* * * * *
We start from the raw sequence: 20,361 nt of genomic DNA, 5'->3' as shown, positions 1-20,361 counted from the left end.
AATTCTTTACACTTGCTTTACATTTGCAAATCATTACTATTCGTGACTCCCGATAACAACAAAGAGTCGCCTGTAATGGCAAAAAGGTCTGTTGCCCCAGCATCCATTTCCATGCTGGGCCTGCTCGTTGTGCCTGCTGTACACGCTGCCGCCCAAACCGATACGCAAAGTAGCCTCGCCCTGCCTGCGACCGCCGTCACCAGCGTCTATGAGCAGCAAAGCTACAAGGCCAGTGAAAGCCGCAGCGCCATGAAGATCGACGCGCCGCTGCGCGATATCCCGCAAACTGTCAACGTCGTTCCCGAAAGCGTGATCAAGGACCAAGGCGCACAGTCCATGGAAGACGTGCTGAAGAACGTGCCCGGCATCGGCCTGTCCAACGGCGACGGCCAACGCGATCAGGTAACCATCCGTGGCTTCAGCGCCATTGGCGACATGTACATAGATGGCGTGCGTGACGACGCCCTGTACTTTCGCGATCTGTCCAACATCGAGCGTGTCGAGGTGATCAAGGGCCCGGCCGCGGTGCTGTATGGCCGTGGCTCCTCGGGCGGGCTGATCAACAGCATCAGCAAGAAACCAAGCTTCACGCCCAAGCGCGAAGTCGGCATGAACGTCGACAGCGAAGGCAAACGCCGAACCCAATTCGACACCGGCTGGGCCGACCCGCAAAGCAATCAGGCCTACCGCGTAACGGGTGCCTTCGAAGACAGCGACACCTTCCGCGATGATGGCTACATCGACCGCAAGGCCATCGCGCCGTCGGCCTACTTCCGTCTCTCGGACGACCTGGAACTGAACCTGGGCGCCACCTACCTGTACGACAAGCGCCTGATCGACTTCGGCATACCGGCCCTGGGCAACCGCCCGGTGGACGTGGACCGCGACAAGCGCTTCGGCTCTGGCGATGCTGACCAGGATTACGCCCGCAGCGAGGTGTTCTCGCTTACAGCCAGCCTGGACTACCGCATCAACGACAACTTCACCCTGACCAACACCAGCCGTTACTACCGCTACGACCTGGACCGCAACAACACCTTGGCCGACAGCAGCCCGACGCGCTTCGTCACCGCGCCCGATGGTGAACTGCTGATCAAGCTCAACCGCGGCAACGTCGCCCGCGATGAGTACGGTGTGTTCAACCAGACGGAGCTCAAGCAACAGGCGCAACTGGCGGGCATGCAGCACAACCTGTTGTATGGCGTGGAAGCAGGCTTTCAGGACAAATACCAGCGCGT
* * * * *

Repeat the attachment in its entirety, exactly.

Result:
We start from the raw sequence: 20,361 nt of genomic DNA, 5'->3' as shown, positions 1-20,361 counted from the left end.
AATTCTTTACACTTGCTTTACATTTGCAAATCATTACTATTCGTGACTCCCGATAACAACAAAGAGTCGCCTGTAATGGCAAAAAGGTCTGTTGCCCCAGCATCCATTTCCATGCTGGGCCTGCTCGTTGTGCCTGCTGTACACGCTGCCGCCCAAACCGATACGCAAAGTAGCCTCGCCCTGCCTGCGACCGCCGTCACCAGCGTCTATGAGCAGCAAAGCTACAAGGCCAGTGAAAGCCGCAGCGCCATGAAGATCGACGCGCCGCTGCGCGATATCCCGCAAACTGTCAACGTCGTTCCCGAAAGCGTGATCAAGGACCAAGGCGCACAGTCCATGGAAGACGTGCTGAAGAACGTGCCCGGCATCGGCCTGTCCAACGGCGACGGCCAACGCGATCAGGTAACCATCCGTGGCTTCAGCGCCATTGGCGACATGTACATAGATGGCGTGCGTGACGACGCCCTGTACTTTCGCGATCTGTCCAACATCGAGCGTGTCGAGGTGATCAAGGGCCCGGCCGCGGTGCTGTATGGCCGTGGCTCCTCGGGCGGGCTGATCAACAGCATCAGCAAGAAACCAAGCTTCACGCCCAAGCGCGAAGTCGGCATGAACGTCGACAGCGAAGGCAAACGCCGAACCCAATTCGACACCGGCTGGGCCGACCCGCAAAGCAATCAGGCCTACCGCGTAACGGGTGCCTTCGAAGACAGCGACACCTTCCGCGATGATGGCTACATCGACCGCAAGGCCATCGCGCCGTCGGCCTACTTCCGTCTCTCGGACGACCTGGAACTGAACCTGGGCGCCACCTACCTGTACGACAAGCGCCTGATCGACTTCGGCATACCGGCCCTGGGCAACCGCCCGGTGGACGTGGACCGCGACAAGCGCTTCGGCTCTGGCGATGCTGACCAGGATTACGCCCGCAGCGAGGTGTTCTCGCTTACAGCCAGCCTGGACTACCGCATCAACGACAACTTCACCCTGACCAACACCAGCCGTTACTACCGCTACGACCTGGACCGCAACAACACCTTGGCCGACAGCAGCCCGACGCGCTTCGTCACCGCGCCCGATGGTGAACTGCTGATCAAGCTCAACCGCGGCAACGTCGCCCGCGATGAGTACGGTGTGTTCAACCAGACGGAGCTCAAGCAACAGGCGCAACTGGCGGGCATGCAGCACAACCTGTTGTATGGCGTGGAAGCAGGCTTTCAGGACAAATACCAGCGCGT